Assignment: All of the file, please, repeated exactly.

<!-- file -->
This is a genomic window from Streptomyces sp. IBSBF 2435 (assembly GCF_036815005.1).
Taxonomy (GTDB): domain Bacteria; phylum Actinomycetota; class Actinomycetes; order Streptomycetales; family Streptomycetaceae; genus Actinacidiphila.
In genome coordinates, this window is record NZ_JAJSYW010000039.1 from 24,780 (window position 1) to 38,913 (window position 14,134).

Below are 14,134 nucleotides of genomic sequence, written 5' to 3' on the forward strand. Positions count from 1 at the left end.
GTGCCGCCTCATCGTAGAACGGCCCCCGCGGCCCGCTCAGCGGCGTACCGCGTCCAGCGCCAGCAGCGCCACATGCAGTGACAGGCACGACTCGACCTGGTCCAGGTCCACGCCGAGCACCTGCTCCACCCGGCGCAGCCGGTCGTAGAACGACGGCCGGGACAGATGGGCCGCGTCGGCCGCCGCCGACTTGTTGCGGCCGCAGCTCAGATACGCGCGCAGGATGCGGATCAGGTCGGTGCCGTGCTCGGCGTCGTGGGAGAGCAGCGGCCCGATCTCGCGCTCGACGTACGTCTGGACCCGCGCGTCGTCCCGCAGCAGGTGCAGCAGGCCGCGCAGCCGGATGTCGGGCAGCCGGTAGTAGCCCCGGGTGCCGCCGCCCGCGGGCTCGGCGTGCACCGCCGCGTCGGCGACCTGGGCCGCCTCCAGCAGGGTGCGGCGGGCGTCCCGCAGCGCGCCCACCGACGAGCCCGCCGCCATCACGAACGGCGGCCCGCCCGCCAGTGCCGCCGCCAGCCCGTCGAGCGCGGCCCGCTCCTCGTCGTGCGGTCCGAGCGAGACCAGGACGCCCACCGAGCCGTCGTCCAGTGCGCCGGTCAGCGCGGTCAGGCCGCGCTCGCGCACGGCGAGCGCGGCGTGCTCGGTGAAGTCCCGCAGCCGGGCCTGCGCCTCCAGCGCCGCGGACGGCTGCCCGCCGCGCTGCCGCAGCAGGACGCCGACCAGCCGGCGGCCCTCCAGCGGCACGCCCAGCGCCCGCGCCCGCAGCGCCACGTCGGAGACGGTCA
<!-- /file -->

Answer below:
This is a genomic window from Streptomyces sp. IBSBF 2435 (assembly GCF_036815005.1).
Taxonomy (GTDB): domain Bacteria; phylum Actinomycetota; class Actinomycetes; order Streptomycetales; family Streptomycetaceae; genus Actinacidiphila.
In genome coordinates, this window is record NZ_JAJSYW010000039.1 from 24,780 (window position 1) to 38,913 (window position 14,134).

Below are 14,134 nucleotides of genomic sequence, written 5' to 3' on the forward strand. Positions count from 1 at the left end.
GTGCCGCCTCATCGTAGAACGGCCCCCGCGGCCCGCTCAGCGGCGTACCGCGTCCAGCGCCAGCAGCGCCACATGCAGTGACAGGCACGACTCGACCTGGTCCAGGTCCACGCCGAGCACCTGCTCCACCCGGCGCAGCCGGTCGTAGAACGACGGCCGGGACAGATGGGCCGCGTCGGCCGCCGCCGACTTGTTGCGGCCGCAGCTCAGATACGCGCGCAGGATGCGGATCAGGTCGGTGCCGTGCTCGGCGTCGTGGGAGAGCAGCGGCCCGATCTCGCGCTCGACGTACGTCTGGACCCGCGCGTCGTCCCGCAGCAGGTGCAGCAGGCCGCGCAGCCGGATGTCGGGCAGCCGGTAGTAGCCCCGGGTGCCGCCGCCCGCGGGCTCGGCGTGCACCGCCGCGTCGGCGACCTGGGCCGCCTCCAGCAGGGTGCGGCGGGCGTCCCGCAGCGCGCCCACCGACGAGCCCGCCGCCATCACGAACGGCGGCCCGCCCGCCAGTGCCGCCGCCAGCCCGTCGAGCGCGGCCCGCTCCTCGTCGTGCGGTCCGAGCGAGACCAGGACGCCCACCGAGCCGTCGTCCAGTGCGCCGGTCAGCGCGGTCAGGCCGCGCTCGCGCACGGCGAGCGCGGCGTGCTCGGTGAAGTCCCGCAGCCGGGCCTGCGCCTCCAGCGCCGCGGACGGCTGCCCGCCGCGCTGCCGCAGCAGGACGCCGACCAGCCGGCGGCCCTCCAGCGGCACGCCCAGCGCCCGCGCCCGCAGCGCCACGTCGGAGACGGTCA